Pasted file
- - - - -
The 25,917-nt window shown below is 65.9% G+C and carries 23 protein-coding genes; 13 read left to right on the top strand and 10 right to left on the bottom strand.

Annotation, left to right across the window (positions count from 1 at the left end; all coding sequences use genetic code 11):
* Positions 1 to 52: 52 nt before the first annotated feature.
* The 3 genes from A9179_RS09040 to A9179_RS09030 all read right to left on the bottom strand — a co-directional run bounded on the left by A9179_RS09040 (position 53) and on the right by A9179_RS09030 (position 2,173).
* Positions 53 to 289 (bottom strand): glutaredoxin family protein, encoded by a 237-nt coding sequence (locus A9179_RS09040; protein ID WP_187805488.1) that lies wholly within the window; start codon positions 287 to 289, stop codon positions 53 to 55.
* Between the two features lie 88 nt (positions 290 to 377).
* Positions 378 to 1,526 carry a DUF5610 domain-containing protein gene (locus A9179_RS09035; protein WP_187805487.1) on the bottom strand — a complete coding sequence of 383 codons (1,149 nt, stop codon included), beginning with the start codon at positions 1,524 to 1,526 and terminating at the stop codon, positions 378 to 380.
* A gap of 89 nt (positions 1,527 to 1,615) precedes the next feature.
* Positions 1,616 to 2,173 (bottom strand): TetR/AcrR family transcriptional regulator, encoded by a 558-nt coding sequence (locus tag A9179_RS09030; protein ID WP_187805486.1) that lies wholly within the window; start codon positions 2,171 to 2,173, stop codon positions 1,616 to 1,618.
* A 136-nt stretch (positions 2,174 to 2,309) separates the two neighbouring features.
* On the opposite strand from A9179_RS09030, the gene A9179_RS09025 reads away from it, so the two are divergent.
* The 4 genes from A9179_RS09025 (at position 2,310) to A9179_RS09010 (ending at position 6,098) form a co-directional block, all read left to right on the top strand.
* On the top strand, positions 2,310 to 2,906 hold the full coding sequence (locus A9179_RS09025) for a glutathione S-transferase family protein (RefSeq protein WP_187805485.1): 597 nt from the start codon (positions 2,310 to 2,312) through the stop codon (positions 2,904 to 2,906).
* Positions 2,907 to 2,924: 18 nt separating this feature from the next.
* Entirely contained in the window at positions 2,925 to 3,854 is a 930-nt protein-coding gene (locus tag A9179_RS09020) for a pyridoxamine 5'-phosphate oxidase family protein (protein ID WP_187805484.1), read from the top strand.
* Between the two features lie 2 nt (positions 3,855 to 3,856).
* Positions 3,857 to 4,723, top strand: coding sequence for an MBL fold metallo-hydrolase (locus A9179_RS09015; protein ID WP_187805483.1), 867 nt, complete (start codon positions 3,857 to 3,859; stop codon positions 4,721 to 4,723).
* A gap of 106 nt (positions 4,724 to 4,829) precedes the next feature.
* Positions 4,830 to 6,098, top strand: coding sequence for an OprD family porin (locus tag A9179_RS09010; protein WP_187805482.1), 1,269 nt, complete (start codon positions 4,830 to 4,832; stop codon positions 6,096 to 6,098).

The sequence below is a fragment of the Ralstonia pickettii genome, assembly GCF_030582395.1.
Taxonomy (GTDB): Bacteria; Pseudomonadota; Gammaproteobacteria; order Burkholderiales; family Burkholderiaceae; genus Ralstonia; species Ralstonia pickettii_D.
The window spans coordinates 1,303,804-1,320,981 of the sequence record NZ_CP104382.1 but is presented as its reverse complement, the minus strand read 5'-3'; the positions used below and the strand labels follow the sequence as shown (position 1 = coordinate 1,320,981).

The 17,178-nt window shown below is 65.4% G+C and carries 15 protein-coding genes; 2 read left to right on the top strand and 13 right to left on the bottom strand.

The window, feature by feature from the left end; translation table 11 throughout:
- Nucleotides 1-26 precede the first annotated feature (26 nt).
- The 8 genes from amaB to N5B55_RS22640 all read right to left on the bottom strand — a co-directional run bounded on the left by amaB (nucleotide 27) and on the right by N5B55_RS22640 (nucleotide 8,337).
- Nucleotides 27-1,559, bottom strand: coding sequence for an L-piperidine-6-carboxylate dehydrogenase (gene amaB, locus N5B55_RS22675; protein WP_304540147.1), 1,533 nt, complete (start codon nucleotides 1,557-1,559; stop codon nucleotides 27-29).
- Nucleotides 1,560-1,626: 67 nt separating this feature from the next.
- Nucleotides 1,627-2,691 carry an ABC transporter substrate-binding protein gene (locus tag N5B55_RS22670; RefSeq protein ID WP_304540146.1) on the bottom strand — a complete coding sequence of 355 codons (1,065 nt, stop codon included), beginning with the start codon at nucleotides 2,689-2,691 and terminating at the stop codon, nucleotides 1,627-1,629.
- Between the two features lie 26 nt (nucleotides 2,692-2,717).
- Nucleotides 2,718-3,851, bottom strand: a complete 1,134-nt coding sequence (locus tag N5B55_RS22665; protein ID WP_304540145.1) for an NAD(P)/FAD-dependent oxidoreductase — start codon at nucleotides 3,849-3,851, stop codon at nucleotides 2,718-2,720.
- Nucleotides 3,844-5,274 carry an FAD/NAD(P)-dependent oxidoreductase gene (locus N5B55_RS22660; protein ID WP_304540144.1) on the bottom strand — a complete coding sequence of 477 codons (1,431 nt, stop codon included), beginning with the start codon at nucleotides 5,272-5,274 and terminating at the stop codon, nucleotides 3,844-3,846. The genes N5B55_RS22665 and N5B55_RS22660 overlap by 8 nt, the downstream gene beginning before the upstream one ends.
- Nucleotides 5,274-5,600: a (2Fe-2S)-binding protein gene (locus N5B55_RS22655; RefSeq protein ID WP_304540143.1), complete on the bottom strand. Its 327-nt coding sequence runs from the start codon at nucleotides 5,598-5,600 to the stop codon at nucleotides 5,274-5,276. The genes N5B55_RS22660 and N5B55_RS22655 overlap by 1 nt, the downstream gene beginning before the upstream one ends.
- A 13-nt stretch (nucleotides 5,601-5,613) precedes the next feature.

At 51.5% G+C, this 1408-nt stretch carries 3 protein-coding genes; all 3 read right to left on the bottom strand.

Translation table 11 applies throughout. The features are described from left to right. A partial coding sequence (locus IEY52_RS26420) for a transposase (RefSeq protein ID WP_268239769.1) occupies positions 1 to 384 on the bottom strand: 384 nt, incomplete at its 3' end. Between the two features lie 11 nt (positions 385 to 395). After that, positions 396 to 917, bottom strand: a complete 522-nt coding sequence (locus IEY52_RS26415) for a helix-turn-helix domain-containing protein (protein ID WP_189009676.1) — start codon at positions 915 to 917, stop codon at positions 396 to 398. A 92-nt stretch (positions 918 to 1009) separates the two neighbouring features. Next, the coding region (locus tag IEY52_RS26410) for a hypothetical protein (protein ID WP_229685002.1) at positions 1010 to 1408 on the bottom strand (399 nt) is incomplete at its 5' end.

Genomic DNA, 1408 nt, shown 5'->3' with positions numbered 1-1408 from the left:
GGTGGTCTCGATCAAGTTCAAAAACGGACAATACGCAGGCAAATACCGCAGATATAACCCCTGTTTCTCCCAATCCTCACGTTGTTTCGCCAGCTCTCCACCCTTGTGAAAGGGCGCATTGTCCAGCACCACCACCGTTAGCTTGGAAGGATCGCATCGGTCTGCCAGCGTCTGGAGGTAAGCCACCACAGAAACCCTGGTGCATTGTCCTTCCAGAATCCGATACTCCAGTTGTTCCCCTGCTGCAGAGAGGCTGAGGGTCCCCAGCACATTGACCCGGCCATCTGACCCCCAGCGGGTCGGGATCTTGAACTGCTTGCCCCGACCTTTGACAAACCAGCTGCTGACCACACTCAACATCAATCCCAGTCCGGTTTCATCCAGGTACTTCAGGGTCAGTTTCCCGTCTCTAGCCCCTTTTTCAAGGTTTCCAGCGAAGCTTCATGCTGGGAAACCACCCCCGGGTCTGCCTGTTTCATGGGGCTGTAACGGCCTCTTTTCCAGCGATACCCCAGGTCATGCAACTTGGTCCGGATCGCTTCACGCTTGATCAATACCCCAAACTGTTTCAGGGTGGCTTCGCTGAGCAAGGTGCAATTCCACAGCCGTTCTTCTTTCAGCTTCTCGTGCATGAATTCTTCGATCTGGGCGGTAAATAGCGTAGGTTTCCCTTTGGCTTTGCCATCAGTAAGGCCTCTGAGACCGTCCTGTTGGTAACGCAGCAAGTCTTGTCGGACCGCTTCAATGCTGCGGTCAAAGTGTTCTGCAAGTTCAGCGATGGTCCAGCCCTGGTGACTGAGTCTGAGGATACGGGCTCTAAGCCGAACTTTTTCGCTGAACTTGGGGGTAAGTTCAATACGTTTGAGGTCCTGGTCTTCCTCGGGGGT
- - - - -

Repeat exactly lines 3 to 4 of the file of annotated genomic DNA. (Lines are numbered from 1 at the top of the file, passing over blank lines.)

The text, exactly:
* Positions 1 to 52: 52 nt before the first annotated feature.
* The 3 genes from A9179_RS09040 to A9179_RS09030 all read right to left on the bottom strand — a co-directional run bounded on the left by A9179_RS09040 (position 53) and on the right by A9179_RS09030 (position 2,173).